Is It Time to Bring Back the Past in Barbados?

Is It Time to Bring Back the Past in Barbados?

Horse-drawn trams transported Bajans from 1885 to 1925

Horse-drawn trams transported Bajans from 1885 to 1925

Now here’s a Barbados blast-from-the-past that some version of ought to be revisited: horse-drawn trams.  For 40 years – from 1885 until 1925 – people in Barbados climbed aboard a tram car pulled by a horse and run on tracks.  They sported names like “Alert” or “Active” or “Jubilee.”

Guess how this transport system came to be: the people demanded this of their government, beginning in 1851.  After the government groused about the exorbitant price (£5000 a mile) for 30 years, the people finally got what they asked for.

Bridgetown its locus, Barbados’ horse-drawn tram system became the largest, longest-running, most colorful horse-car tram system in the Caribbean with 25 tram cars on 5 lines running on 10 miles of track.  The system operated for 40 years, until 1925.  (Barbados also had a steam-powered rail system that ran from 1881 until 1937 that transported cane across the country. You can still see residual train tracks in Bathsheba.)

Yes, I know the idea is not practical for a jillion reasons.  But switch on the romantic part of your brain a moment and imagine it!  Visitors to the island would love getting around in this charming, old-fashioned way.  Rebuild a track system or – heavens – auto traffic is so congested anyway, what would a few horses on the road matter?  I’ve been stuck enough times behind a man pushing a cart of coconuts … being delayed by a horse pulling a tram full of happy people wouldn’t be so bad.  Actually, I’d be on the tram myself; I hate driving!  Also, it’s an idea that’s “green.”

Enjoy the shade, socialize, get around in style!

Enjoy the shade, socialize, get around in style!

I’m sure the first gasoline-powered buses that started running in 1907 were seen as great modernization.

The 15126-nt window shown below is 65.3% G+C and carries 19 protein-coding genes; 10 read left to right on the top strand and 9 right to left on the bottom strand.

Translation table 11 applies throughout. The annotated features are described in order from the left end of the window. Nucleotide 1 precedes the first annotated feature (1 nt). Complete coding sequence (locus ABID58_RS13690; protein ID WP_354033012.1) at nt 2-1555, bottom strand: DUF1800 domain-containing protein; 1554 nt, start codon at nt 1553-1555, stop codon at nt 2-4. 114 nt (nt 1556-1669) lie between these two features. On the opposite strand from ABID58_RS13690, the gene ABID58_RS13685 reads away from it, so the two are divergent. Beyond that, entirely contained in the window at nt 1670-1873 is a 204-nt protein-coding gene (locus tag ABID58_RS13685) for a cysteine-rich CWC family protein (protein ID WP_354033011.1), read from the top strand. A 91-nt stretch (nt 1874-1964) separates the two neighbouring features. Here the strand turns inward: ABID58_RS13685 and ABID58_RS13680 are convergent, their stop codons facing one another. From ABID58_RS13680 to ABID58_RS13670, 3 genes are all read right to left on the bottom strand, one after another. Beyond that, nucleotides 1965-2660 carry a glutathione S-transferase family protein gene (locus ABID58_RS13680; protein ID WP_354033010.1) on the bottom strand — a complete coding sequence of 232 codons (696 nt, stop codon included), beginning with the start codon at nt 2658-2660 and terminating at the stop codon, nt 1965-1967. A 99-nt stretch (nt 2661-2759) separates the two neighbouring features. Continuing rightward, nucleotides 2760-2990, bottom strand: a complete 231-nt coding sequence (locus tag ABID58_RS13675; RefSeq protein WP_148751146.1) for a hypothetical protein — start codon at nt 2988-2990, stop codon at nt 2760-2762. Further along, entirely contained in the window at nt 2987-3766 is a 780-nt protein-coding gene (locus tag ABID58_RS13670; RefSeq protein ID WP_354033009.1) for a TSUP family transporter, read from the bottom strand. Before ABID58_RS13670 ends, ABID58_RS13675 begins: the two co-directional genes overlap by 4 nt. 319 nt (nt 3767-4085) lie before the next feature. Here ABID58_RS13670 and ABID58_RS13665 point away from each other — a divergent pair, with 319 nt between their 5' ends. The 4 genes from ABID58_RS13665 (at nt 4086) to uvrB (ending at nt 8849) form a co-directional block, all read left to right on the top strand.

You gotta wonder …

A map showing the tram routes and the train tracks. All the images shown on this post are from the collection of Allen Morrison.  Click the image to learn more.

A map showing the tram routes and the train tracks. All the images shown on this post are from the post card collection of Allen Morrison. Click the image to enlarge it and learn more.

P.S.  See the point on the map that says “Needham Point”?  That’s where the Hilton sits now.  Notice how this clever horse-drawn tram system came all the way down to our neck of the woods in St Lawrence Gap on the south coast.  Gosh that must have been a pretty ride from Bridgetown.



5 Responses to “Is It Time to Bring Back the Past in Barbados?”

  1. Z says:

    I would take that any day over these blasted ZR’s… I have seen an old time bus that is available for rental, I don’t know the details but the horse drawn looks to have been the predecessor!

    Great post Jane!

  2. Stephen says:

    A visit to the Parliament museum and the national heroes gallery (same location) bring a great insight into both the way things were in Bimshire, and also how the government became what it is today – I said how, not what!

  3. greg says:

    I’ll bet customer service was far better in “the old days”, too…

  4. Don’t think I didn’t notice how you sneaked a bit of political commentary into your comment, Stephen! I will visit the museum now that you’ve piqued my curiosity. Thanks!

  5. Ian Bourne says:

    For more details? http colon // bajanreporter dot blogspot dot com/ 2009/06/puffing-billy-history-of-barbados dot html

Leave a Reply